Equations – Witty sister (advanced)

This scenario tests basic arithmetic, quadratic formula and date calculation.
Recommended grade: 8th.
Difficulty level: Basic.
A basic version of Witty sister is also available.


You’re visiting your friend at their house and are soon approached by their little sister. She’s recently taken to riddles, and she can’t wait to tell you her most recent one.

  1. With a grin on her face, she recites, “If you multiply my current age and my age 5 years ago, you will get the same number as if you tripled my age in 5 years and subtracted 6. How old am I?” Unfortunately, your friend went out for a second, so you can’t just ask him.
  1. The sister promises you a reward for a good answer – a candy bar! She’s been eating one of those every three days this year with the first one eaten on New Year’s Day. How many has she eaten so far, and how many more will there be if she continues till the end of the year?

Useful calculators:

Question 1 hints:

Hint 1
Try to assign a variable to the number you are looking for and describe it using the information from the problem.
Hint 2
If you assign x to be the age of the sister, then what properties does it have to satisfy?
Hint 3
Try to compose an equation using the variable x. What type of equation is it? Do you remember the algorithm for finding its solution?

Question 2 hints:

Hint 1
How many days have there been this year so far? How many are yet to come?
Hint 2
Remember to check how many days each month has and if the year is a leap year.

Solutions (WARNING: depend on the date, for example March 25th 2020):

Question 1
She is 9.
Question 2
consumed = 29, future = 93

Step-by-step solution:

Question 1
There is a single unknown here – the girl’s age – so why don’t we denote it by a variable x. We will try to form an equation based on the information given in the scenario.

There is a crucial expression in there: “you’ll get the same number as if.” We can see it as an equality sign between what is described before it, and what is described after. Let’s start with the former. “If you multiply my current age and my age 5 years ago…” We have denoted by x how old the girl is currently, so that’s the first part of this sentence. Furthermore, the girl’s age 5 years ago can be written algebraically as x – 5. Thus, the whole expression translates to a product x * (x – 5).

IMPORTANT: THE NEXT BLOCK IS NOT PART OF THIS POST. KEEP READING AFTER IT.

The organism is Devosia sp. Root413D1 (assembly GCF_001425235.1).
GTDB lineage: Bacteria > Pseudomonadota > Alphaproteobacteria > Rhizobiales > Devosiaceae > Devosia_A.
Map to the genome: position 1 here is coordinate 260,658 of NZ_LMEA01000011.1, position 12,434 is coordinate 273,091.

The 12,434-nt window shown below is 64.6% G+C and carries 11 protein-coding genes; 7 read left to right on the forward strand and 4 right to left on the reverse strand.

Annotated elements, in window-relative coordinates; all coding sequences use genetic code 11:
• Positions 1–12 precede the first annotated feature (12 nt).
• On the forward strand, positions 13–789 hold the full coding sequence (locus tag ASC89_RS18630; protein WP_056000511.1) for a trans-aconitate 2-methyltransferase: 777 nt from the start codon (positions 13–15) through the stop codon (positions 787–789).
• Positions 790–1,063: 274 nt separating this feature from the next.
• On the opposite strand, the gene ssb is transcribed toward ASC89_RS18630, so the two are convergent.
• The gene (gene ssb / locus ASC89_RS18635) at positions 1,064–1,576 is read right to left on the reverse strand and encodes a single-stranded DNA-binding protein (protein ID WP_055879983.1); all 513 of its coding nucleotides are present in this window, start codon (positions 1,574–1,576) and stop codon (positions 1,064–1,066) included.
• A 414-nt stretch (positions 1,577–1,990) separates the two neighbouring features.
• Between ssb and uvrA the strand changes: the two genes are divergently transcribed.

Now let’s look at the latter section. “…you tripled my age in 5 years and subtracted 6.” Similarly to how we dealt with “5 years ago” above, the age in 5 years can be written as x + 5. Moreover, the scenario tells us to triple that expression and subtract 6 from it. This gives 3 * (x + 5) – 6.

All in all, we arrive at an equation
x * (x – 5) = 3 * (x + 5) – 6.
If we now multiply the brackets o both sides, we’ll obtain
x² – 5x = 3x + 15 – 6.
Move all expressions to one side (remembering about the change of sign when we do so), and simplify the similar monomials to get
x² – 8x – 9 = 0.

This is a simple quadratic equation. The well-known discriminant formula and the quadratic formula calculator give Δ = (-8)² – 4 * 1 * (-9) = 100, and so √Δ = 10. This results in two solutions to our equation: x₁ = (-(-8) + √Δ) / (2 * 1) = 9 and x₂ = (-(-8) – √Δ) / (2 * 1) = -1. Clearly the age of the girl cannot be negative, so the first solution is the right one, meaning that the girl is 9 years old.

Question 2
We need to count how many candy bars the girl has eaten this year. For this, we will need the number of days there’ve been since every 3 days correspond to one bar. If we are on March 25th, 2020, then according to the date calculator there have been 31 + 29 + 25 = 85 days this year (31 days in January, 29 in February and 25 in March). If we divide it by 3, then we’ll obtain 85 / 3 = 28 1/3. This means that there have been 28 triples of days this year plus one additional day. This extra day accounts to an additional candy bar consumed, so the girl has so far eaten 28 + 1 = 29 of those.

To compute how many more will be eaten, observe that 2020 is a leap year, and so consists of 366 days. This means that the girl will all in all eat 366 / 3 = 122 candy bars this year. Since we know that she’s already had 29, the remaining number is 122 – 29 = 93.

Dear teacher! We're in an early stage of this project. Our main objective right now is to learn how to make scenarios that best suit your needs. Please use the comment box below to tell us:
  • Is the difficulty level right for your class?
  • How would you use it in class?
  • How would you improve this scenario?
  • A bonus: what are you teaching next week? We'd love to prepare a scenario for you 🙂

Leave a Reply

Your email address will not be published.